Class by the Glass: The Significance of Imported Wine Consumption in America, 1750-1800
Thomas, Catherine Stewart
Sies, Mary C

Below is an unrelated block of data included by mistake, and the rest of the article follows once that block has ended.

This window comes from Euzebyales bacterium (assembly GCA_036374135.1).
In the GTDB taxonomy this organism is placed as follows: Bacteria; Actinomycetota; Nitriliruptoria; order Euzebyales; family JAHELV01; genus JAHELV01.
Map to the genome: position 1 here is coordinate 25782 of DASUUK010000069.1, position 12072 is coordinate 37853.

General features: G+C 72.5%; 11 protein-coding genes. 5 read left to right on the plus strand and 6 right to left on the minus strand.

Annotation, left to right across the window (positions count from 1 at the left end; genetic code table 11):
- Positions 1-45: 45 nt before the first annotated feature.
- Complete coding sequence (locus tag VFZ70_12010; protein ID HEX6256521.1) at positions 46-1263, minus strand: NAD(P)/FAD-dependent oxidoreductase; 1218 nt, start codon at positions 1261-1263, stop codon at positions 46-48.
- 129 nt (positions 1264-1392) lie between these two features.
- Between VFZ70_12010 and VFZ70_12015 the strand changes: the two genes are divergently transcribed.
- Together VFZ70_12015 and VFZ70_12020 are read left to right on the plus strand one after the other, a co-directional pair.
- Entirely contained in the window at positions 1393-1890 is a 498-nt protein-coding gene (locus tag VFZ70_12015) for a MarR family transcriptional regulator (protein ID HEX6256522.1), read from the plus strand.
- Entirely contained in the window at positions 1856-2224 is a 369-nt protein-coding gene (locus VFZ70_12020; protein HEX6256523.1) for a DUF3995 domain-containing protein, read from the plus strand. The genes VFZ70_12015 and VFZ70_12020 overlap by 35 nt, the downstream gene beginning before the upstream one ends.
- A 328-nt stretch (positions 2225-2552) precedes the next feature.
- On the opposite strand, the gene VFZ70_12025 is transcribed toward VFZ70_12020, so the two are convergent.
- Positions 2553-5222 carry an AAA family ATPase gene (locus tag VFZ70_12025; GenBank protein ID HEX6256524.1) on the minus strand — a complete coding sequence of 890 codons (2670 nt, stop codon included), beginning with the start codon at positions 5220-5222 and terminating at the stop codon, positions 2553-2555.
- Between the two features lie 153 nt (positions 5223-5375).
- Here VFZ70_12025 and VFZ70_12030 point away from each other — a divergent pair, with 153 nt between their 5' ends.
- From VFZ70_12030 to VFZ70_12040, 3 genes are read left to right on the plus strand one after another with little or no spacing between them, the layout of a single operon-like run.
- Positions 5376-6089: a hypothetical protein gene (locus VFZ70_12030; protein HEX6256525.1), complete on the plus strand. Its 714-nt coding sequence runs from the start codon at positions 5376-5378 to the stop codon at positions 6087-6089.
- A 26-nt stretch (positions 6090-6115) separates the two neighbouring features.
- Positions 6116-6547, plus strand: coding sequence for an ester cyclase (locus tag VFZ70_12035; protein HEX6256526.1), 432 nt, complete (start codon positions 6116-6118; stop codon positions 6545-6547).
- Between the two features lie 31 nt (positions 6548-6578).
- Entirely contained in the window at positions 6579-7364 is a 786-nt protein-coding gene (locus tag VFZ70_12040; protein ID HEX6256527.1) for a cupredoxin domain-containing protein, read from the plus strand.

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This paper analyses the ritual of imported wine consumption in America between 1750 and 1800 and its significance in establishing a wealthy gentleman's power and place within a social hierarchy. My research was conducted by exploring contemporary written and visual records, as well as examining material objects and architectural spaces, specifically pertaining to the Annapolis, Maryland region. Beginning with a study of the varieties of wines consumed and their influence in the politically-charged environment prior to the American Revolution, the paper then explores why and how gentlemen used wine bibbing as an indication of one's identity in a burgeoning society. Quantities of wine-related furniture and decorative objects, in combination with architectural storage spaces, conveyed a life far above that of the average citizen. Finally, this paper examines to what degree historic house museums are interpreting the wine ritual and suggests steps that might be taken to do so more effectively.